The values that should underpin our welfare system

Contributors were asked which values should underpin our welfare system in an open-field text question. Their answers were coded manually under 10 headings that recurred most frequently.

Those values were:

  1. Compassion, empathy, aroha.

  2. Respect and dignity.

  3. Care, kindness and help.

  4. Equality and fairness.

  5. Understanding, acceptance and trust.

  6. Honesty, integrity and transparency.

  7. Embracing of community, whakawhanaungatanga and diversity.

  8. Uplifting, people-centred, kind.

  9. Honouring of Tiriti o Waitangi.

  10. Non-judgemental.

They are listed in the order they appeared most.

“I believe we need a long term fundamental plan that will be adhered to by all parties in power regardless. The philosophy should be to help people back into independence in a compassionate and empathetic way. To address the underlying causes of why people remain on benefits, such as mental health issues and lack of adequately paying job opportunities. The values should be to want to create a fully participating inclusive society where people are valued for their work. I think it is also important to accept that there will always be a certain percentage of society that will need support, and that is part of what we choose when we vote for a compassionate democracy.”

  • Lynda, Manawatū

“Treat people as equals with dignity and respect. People need a proper hand up, not kicked when already down. More resources in place. More employers onboard to give people a chance.”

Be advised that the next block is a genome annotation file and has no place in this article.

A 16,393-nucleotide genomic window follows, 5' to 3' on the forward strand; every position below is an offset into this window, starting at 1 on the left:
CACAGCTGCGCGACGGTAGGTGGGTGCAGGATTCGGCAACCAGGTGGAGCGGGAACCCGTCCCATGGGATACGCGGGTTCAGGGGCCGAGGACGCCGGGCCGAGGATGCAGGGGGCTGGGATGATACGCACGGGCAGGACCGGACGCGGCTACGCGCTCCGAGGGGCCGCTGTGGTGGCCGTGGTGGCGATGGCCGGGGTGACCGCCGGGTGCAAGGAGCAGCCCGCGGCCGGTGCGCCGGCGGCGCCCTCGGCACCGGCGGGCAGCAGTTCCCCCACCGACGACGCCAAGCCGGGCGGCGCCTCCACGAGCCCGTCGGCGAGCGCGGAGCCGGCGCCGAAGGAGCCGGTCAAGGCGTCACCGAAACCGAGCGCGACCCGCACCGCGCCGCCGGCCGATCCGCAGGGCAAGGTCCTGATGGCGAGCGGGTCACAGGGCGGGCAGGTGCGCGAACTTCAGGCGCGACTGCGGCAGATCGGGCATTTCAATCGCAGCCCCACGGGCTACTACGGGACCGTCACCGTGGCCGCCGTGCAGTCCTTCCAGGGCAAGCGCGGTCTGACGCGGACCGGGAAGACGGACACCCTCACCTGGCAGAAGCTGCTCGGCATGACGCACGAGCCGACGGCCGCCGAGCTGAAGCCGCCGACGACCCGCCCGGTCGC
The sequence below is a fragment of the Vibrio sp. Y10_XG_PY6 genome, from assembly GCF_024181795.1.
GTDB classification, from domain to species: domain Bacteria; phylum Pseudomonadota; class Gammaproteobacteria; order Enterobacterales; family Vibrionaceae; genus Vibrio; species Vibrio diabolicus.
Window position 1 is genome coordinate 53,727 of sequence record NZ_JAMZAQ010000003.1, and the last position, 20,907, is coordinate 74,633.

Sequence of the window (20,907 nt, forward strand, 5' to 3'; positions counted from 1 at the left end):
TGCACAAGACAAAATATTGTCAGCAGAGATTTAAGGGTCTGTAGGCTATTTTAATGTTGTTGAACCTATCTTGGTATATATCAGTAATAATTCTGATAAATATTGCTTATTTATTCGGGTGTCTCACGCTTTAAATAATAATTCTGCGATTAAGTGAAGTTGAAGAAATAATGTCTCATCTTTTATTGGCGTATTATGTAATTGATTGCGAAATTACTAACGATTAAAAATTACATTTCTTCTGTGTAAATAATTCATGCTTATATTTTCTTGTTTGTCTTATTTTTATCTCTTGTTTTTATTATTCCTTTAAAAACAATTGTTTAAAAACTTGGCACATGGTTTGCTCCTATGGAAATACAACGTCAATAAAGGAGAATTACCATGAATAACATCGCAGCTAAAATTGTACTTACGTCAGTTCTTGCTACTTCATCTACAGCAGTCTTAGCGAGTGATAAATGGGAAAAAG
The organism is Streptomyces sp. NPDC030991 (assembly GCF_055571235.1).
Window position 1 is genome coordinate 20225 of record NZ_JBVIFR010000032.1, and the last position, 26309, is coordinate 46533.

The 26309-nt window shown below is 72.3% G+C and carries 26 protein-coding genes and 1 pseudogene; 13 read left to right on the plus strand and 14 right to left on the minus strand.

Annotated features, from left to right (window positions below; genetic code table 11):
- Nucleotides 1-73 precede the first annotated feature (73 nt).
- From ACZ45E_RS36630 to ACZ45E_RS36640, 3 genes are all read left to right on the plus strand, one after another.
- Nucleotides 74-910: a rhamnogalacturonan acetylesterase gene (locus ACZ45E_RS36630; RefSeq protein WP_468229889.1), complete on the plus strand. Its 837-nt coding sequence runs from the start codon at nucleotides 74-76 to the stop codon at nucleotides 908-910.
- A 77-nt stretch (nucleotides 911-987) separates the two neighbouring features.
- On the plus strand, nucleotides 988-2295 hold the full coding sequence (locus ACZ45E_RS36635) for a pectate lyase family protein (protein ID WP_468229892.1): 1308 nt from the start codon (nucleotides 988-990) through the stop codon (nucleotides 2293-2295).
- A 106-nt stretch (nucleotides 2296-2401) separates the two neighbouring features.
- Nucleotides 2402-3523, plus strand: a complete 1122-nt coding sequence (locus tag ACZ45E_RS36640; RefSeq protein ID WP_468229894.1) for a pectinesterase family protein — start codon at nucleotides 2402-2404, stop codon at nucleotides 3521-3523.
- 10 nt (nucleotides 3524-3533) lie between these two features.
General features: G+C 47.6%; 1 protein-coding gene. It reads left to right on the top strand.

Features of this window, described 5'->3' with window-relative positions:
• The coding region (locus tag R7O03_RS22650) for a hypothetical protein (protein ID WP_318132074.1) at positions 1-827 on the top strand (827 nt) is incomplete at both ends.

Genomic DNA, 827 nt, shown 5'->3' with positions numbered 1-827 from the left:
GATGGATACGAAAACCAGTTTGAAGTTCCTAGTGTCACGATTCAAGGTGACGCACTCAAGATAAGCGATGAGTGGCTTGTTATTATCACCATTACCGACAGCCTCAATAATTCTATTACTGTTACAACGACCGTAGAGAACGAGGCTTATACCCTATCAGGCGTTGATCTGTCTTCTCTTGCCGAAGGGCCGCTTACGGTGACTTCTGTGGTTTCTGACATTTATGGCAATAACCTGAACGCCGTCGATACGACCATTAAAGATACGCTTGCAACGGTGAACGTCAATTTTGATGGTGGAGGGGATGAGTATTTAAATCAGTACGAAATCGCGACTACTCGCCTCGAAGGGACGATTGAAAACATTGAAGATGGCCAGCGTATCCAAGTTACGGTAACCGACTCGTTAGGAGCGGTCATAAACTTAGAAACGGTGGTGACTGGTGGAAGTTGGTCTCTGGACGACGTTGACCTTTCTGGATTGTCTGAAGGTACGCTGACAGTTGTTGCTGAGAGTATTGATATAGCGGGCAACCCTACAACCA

• Anon, Auckland

“Our entire welfare system should be first and foremost about availability of care, food, resources, safety for all our people, especially the most vulnerable. All of this needs to be streamlined from point A. If you need help to leave a violent home then everything needs to kick in to place - housing, kai, money etc. The violent partner then needs to be placed into a care facility for anger management, drug and alcohol support (if needed), education etc. Our system needs to bring about real change.”

  • Anne, Pukerua Bay

“Promoting anti-discriminatory practice (including policies and codes of practice). Maintaining confidentiality of information. Promoting and supporting individuals rights to dignity, independence, empowerment, choice and safety. Providing individualised care.”

  • Jacqueline, 54, Geraldine

“The main values need to revolve around helping people - financially, emotionally, socially, practically etc.”

  • Jo, 64, Balclutha